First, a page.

4HIM His Healing  helping Hand International Ministries
On Sustainability

Is sustainability overrated ?

The short answer... No, sustainability is not overrated.

As with so many things, the word sustainability has lost its meaning because of overuse.

With our ministry, 4H.I.M., we are totally committed to sustainability, but the methods and actions we employ to overcome the challenges of sustainability do not always look like "sustainability".

Some of the challenges of developmental mission work is that we literally go to the most impoverished places in the world where the people are desperately poor, illiterate or under-educated, suffer extreme lack of resources of every kind, and lastly, the authority structures within the governments, commerce, and even the church are corrupt to the core or at least operate in a gray area of compromised integrity.

A recent Forbes Magazine article says that in the United States 8 out of 10 business start-ups fail. Starting a business in the United States is difficult, but for completely different reasons then in the developing world.

Starting a business in the developing world is counterintuitive due to the reasons I listed earlier. In the picture Included with this piece, you see our partner in Accra Ghana, Pastor Kenneth, his wife Lydia, and their daughter at their General Store. This business has provided a sustainable income for them, but they have had many challenges in making it successful along the way.

With our developmental mission work we partner with Pastors and their Communities to assist them in becoming self-sustaining. Part of the reason is so that they do not have to be beholden to western assistance and control. We have found that most of our Pastors are very successful in evangelism or establishing and running churches. They just suffer constantly from what I will sum up in one word "Scarcity".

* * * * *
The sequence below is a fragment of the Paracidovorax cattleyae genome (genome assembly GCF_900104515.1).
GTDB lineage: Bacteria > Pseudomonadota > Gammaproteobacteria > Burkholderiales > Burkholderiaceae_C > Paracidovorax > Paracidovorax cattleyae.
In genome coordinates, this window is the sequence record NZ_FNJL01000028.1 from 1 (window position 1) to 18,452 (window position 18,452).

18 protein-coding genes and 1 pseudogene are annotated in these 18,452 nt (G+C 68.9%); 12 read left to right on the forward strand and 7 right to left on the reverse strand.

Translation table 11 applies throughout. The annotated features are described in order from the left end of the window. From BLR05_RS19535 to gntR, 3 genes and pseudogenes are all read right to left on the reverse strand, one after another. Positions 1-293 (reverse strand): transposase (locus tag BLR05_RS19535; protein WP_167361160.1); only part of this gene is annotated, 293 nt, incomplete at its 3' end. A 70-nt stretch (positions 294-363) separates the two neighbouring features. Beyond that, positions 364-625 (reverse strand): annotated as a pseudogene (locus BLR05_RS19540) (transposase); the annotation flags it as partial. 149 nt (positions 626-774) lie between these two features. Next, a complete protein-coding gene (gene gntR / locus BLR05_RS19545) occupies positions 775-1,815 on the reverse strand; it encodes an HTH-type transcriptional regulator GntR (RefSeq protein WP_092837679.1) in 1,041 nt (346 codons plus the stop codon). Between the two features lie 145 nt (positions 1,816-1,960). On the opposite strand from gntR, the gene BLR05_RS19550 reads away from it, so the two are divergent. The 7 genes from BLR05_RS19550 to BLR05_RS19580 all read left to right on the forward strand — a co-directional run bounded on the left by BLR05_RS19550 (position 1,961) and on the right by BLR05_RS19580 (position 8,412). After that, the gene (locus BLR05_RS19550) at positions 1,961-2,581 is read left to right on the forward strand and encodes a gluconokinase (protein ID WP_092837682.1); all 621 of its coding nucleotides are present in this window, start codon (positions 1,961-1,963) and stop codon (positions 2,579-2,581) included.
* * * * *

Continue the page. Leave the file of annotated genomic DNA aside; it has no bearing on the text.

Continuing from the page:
In the developing world, simple problems become big problems because of scarcity. Scarcity of finances, food, health care, education, opportunity. When a westerner is in a developing country they observe situations where small problems goes unsolved and we do not understand why.

Let's say the front door handle and latch do not work and the door can't be secured in the room we are staying. The westerner says "well let's just fix this latch", but the local Pastor says "that will take $20 to replace the latch". Simple fix, right? To the Pastor that is probably 5-10 days salary. To the westerner, it a simple fix for an annoyance. To the Pastor, the latch is too expensive and also, the least of his problems. To create sustainability there has to be relationship and a shift in the thinking of the westerner who is there to help.

Creating sustainability first takes developing a relationship based on MUTUAL respect. With that you can enter a process that falls into three phases... Relief, Restoration, and Development. Of course, not all situations are the same, but to reach sustainability it many times starts with relief. A simple way to understand is this... Relief - Let me do it for you, Restoration - Let us do it together, Development - You do it.

When we finally reach the stage of development (which we try to do within a 12 year time frame) we are at we front edge of Sustainability.

With our model we try to start businesses that create an income stream and, if possible, provide jobs. With an income stream and the new hope of a profitable business, it has been our observation that all the other issues begin to take care of themselves. Our partners literally just need a hand up and sometimes a hand up includes a hand out, but it doesn't end with hand-outs.

Creating sustainability in the developing world is counterintuitive, confusing to the western mind, overrun with obstacles and SCARCITY, and in some peoples mind, impossible.

What we have found is that sustainability is possible because all things are possible with God.

Bottom line, NO... sustainability is not overrated, but it is a very long and hard road to actually reach true sustainability.